Editor's note: This story has been updated throughout.

The driver of a tractor-trailer in which 10 undocumented immigrants were discovered dead or close to death over the weekend could face up to life in prison or the death penalty, according to court documents. 

James Mathew Bradley, Jr., 60, is accused of knowingly transporting undocumented immigrants, a federal crime that can carry the death penalty if it leads to the death of immigrants, the New York Times reported. The charge comes after San Antonio police found dozens of people in the back of a sweltering trailer parked outside of a San Antonio Walmart early Sunday morning.

Police initially said that 38 people were in the truck, but Immigration and Customs Enforcement (ICE) officials said the actual count is 39; officers found one additional person hiding in a wooded area near the scene. Eight people were found dead in the trailer, and two more died later at local hospitals. All of the deceased were adult males.

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Though Sunday’s news made worldwide headlines, ICE officials said in their statement that Sunday’s human smuggling attempt was one of thousands made since 2016. During that fiscal year, ICE’s Homeland Security Investigations unit investigated 2,110 such attempts that resulted in 1,522 criminal convictions. That same year, the unit made 2,734 criminal arrests and 3,007 administrative arrests related to human smuggling. 

 

In May, Border Patrol agents found 14 undocumented immigrants hiding in a grain hauler at the agency's checkpoint in Falfurrias, Texas. And in the news release, acting ICE Director Thomas Homan said Sunday's incident reminded him of another Texas tragedy he saw with his own eyes. 

"I personally worked on a tragic tractor trailer case in Victoria, Texas, in 2003, in which 19 people were killed as a result of the smugglers’ total indifference to the safety of those smuggled and to the law," he said. 

It’s unclear where the immigrants in Sunday’s attempt were from or where their ultimate destination was. The ICE official said they are being treated at local hospitals and “officials will not release the identities or alienage of victims until relatives can be notified.”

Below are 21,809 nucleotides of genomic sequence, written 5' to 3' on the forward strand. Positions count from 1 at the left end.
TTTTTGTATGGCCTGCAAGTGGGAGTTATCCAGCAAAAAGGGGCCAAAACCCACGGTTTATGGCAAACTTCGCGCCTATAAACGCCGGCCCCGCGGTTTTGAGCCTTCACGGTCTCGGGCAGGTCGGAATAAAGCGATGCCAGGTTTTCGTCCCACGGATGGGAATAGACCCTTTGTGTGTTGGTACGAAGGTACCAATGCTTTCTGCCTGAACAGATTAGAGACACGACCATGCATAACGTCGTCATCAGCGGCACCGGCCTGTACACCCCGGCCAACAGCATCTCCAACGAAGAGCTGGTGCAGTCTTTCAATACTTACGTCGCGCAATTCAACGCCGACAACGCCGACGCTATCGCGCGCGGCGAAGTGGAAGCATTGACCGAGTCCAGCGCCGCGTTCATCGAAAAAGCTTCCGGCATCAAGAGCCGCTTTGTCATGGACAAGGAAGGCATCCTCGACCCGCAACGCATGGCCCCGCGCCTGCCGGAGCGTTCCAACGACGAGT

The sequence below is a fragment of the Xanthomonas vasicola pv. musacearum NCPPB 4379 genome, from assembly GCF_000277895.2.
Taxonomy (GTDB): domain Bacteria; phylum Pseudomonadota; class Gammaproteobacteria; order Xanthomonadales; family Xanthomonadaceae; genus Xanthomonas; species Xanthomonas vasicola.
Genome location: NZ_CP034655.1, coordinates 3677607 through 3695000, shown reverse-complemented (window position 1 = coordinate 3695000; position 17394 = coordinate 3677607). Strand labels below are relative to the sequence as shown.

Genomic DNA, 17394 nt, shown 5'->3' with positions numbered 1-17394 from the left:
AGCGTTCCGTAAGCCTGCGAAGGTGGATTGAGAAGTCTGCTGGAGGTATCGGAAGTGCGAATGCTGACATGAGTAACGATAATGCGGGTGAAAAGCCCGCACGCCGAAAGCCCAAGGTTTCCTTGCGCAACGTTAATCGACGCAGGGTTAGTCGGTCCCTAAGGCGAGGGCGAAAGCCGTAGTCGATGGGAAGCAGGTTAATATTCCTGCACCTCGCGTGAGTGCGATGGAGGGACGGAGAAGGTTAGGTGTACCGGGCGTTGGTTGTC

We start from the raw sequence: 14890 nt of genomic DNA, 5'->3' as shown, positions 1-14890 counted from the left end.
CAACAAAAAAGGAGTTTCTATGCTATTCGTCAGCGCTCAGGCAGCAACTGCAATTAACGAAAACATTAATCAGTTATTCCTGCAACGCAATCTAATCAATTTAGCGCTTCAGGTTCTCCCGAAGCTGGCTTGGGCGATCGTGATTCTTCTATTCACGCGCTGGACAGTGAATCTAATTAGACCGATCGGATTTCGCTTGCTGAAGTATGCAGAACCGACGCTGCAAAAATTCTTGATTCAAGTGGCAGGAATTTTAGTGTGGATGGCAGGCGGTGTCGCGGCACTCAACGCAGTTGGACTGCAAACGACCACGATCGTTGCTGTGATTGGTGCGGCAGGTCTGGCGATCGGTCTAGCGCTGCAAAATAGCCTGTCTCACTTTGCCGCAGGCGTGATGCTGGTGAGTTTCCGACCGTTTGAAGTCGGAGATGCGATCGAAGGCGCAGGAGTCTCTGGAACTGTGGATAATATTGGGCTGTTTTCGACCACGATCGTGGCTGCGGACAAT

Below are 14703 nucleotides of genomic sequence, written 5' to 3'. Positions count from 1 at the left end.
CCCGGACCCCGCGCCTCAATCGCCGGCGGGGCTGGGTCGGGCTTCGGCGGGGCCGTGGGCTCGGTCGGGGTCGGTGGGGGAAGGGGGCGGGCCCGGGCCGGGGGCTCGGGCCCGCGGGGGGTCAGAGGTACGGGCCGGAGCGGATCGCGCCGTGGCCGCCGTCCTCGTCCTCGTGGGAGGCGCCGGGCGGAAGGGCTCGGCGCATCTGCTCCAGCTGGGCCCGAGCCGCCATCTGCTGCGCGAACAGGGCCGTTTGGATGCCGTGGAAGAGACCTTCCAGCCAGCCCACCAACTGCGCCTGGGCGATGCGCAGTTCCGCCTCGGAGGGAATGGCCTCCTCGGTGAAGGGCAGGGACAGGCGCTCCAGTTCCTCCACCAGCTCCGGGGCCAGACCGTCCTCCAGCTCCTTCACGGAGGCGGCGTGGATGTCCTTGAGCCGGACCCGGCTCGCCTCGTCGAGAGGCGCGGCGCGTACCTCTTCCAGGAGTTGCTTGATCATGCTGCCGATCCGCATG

The tragedy prompted Lt. Gov. Dan Patrick to issue a statement reminding his constituents why he made passing the state's anti-"sanctuary city" bill, Senate Bill 4, a priority. 

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"Sanctuary cities entice people to believe they can come to America and Texas and live outside the law. Sanctuary cities also enable human smugglers and cartels. Today, these people paid a terrible price and demonstrate why we need a secure border and legal immigration reform so we can control who enters our country," he said in a Facebook post.

On Monday, a veteran House Democrat blasted Patrick for politicizing the issue.

"This moment calls for compassionate people from across the political spectrum to have a difficult and honest conversation about comprehensive immigration reform," state Rep. Eddie Rodriguez, D-Austin, said in a news release. “But Lieutenant Governor Dan Patrick took his response too far. Ten individuals lost their lives this weekend and that deserves our attention, not that the lieutenant governor of Texas successfully passed Senate Bill 4." 

Read related Tribune coverage:

  • For the second time this week, the Texas attorney general's office sparred in federal court with opponents of the state's new immigration-enforcement law, Senate Bill 4. Both sides got an earful from federal Judge Sam Sparks. [Full story]

  • Monday was the first day of what could be a lengthy legal battle over Senate Bill 4, which has been billed as the toughest state-based immigration bill in the country. [Full story]

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